Keystone Physician - Summer 2010 - (Page 45)
No one escapes Dr. Kirchner’s demanding nature, especially not his patients, who always come first in his work, but still are expected to actively participate in their medical regimen. He treats them with utmost respect, understanding many are suffering with devastating illness, yet he challenges their decisions when needed to get them back on track. They respond with adherence to medical treatment and improvements in their health. “As I prepare for my first job after residency, I realize how strong an influence he has had on the direction of my career,” said resident Richard Scott Dent, MD. “This doesn’t surprise me. I aspire to deliver the type of care that Dr. Kirchner provides. I want to be the kind of teacher he is.” Thanks to his tough attending, Dr. Dent will continue to provide HIV care and will, like Dr. Kirchner, become certified with the American Academy of HIV Medicine. “He challenges you to be your best and this single quality is the definition of a great doctor and a great teacher,” he continued. Dr. Kirchner received all of his training near Philadelphia. He went to Villanova University for a cum laude bachelor’s in biology, Philadelphia College of Osteopathic Medicine for his DO, a rotating internship at the Osteopathic Medical Center of Philadelphia and then residency at nearby Abington Memorial Hospital. But then he spent a year volunteering as staff physician for the Healthcare for the Homeless Project in Washington, DC. It was a short time that would go a long way to shape his career and focus. He spent six years as an associate in a private practice in Lancaster before turning to in smaller towns like Lancaster, even though she had heard good things about the residency there. But the buzz about Dr. Kirchner and his HIV/AIDS program was too overwhelming to turn aside. She was already interested in HIV care, hoping to spend time in community health centers in the U.S., as well as someday working in her husband’s native Kenya. She came to Lancaster and began working weekly in the clinic during her second year. “Looking back, it was in the HIV clinic that I learned how to be an excellent family physician,” she said, “It was there that I learned from Dr. Kirchner how to approach difficult conversations and questions, how to build relationships and instill trust, how to take a thorough history and rediscover the lost art of the physical exam… This experience has proven to be the most rewarding of my residency experience…When I grow up, I want to be Dr. Kirchner.” A consummate researcher and writer with more than 85 articles to his credit, Dr. Kirchner also serves on the editorial board of Postgraduate Medicine, Family Practice Recertification and Medical Aspects of Human Sexuality. He has earned the American Medical Association’s Physician’s Recognition Award three times and is a Fellow of the American Academy of Family Physicians (AAFP).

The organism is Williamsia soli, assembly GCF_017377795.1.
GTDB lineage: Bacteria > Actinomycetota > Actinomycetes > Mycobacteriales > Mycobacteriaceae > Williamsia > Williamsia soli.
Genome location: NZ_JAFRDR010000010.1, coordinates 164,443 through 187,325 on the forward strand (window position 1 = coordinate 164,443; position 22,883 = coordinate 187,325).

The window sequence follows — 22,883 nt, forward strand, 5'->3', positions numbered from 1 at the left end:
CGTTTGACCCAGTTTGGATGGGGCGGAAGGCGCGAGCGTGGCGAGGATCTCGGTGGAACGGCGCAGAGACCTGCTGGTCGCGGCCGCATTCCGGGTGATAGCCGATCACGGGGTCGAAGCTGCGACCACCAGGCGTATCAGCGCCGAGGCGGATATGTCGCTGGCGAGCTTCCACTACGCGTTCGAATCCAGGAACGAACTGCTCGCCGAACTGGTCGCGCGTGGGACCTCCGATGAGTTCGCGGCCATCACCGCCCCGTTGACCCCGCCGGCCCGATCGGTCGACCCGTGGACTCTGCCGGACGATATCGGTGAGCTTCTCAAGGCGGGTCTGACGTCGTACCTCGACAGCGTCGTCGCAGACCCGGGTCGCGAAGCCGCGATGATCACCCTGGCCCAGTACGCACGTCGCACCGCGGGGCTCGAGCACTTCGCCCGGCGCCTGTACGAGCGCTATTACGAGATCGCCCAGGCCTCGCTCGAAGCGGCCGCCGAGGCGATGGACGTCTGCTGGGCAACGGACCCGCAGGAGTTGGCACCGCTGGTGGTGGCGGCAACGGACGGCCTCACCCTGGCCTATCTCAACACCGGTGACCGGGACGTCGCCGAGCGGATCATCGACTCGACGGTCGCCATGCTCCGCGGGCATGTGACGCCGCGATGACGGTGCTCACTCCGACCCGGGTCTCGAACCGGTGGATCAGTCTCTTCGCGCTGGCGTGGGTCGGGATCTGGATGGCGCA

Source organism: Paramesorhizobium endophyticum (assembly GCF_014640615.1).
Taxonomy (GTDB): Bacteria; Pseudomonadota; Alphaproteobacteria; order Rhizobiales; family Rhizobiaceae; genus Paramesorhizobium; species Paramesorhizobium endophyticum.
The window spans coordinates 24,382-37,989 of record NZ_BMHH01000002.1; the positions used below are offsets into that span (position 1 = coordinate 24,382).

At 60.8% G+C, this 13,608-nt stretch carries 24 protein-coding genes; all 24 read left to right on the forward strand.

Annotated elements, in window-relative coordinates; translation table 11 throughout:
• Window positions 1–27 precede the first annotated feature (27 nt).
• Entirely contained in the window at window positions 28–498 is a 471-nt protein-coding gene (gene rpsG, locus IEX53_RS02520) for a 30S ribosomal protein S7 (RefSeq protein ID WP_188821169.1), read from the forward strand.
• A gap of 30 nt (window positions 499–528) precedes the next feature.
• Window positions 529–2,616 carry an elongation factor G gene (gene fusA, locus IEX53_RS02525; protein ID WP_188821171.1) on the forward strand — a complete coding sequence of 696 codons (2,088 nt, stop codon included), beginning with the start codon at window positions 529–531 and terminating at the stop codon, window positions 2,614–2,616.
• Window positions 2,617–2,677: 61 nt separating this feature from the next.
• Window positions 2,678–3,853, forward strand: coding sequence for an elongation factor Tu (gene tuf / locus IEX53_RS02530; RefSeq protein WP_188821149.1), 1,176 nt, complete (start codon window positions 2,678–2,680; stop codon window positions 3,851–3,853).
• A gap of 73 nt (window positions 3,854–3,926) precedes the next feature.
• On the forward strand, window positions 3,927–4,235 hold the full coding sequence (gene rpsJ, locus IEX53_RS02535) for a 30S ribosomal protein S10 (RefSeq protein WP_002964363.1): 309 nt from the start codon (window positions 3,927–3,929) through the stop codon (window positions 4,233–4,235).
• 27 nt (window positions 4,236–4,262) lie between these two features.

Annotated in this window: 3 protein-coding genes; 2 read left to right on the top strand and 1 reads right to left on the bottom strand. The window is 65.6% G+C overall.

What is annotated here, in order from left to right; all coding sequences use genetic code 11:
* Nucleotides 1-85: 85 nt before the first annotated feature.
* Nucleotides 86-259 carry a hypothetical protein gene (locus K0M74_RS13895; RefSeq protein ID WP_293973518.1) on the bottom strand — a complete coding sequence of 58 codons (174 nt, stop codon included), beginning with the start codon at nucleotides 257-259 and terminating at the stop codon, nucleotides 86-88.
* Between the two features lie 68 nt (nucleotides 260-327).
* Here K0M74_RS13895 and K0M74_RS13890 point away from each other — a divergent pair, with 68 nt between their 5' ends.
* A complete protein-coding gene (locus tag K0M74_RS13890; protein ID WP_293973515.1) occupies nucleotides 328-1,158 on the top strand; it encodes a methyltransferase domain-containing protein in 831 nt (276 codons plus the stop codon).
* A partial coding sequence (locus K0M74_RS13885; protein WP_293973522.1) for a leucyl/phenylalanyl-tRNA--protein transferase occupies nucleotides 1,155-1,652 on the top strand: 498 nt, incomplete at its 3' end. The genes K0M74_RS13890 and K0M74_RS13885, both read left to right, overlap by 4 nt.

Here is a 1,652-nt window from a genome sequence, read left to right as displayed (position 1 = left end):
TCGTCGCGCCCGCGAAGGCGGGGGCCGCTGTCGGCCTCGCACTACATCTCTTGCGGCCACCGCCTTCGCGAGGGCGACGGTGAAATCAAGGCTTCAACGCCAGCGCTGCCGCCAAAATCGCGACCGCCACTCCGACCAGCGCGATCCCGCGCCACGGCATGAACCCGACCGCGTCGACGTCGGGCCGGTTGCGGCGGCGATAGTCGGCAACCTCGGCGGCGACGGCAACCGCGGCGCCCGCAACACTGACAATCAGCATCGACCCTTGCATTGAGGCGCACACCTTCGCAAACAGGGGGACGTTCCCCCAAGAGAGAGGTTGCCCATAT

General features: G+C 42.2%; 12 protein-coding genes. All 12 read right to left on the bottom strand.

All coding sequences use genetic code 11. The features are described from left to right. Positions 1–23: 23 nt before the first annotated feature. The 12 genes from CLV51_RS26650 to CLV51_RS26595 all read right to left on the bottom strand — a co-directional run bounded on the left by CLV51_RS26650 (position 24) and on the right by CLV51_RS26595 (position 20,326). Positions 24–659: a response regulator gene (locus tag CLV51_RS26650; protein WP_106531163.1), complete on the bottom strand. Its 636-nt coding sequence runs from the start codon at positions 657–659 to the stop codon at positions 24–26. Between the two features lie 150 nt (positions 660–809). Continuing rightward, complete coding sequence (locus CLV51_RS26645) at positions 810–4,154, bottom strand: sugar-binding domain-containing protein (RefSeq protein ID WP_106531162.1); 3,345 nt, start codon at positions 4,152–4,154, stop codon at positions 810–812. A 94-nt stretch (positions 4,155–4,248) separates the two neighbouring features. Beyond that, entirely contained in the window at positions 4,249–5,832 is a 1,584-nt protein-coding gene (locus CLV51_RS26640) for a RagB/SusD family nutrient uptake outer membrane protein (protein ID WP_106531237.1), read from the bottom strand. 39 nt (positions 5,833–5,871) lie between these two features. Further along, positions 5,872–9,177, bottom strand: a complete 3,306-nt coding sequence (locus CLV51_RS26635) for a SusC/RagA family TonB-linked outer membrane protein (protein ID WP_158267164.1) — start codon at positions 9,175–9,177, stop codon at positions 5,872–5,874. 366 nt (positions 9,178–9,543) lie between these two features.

“ Watching him, you see the doctor that you hope to become one day, which forces you to turn yourself into the best possible resident that you can be.”
David O’Gurek, MD Current LGH resident
teaching and his clinic. His work and reputation has been a draw for the residency ever since. After medical school at Georgetown, current LGH resident Stephanie Ogunka, MD, was focusing on major cities for her residency, hesitant to even look
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Table of Contents for the Digital Edition of Keystone Physician - Summer 2010
Keystone Physician - Summer 2010
One President Says Goodbye and Another Introduces Vision and Goals for His 2010-11 Term
REACHing Out to Members
Compliance Update: OIG Policy Statement
Plan. Do. Study. Act.
EHR Series: Teamwork is Key to Successful Transition
PAFP Members Elects New Officers, Take Care of Business and Enjoy Some Golf
CRC Screening Initiative Offers CME Opportunities
PAFP Now Offers More than 25 CME Credits Through Online Webcasts
Keystone Physician - Summer 2010
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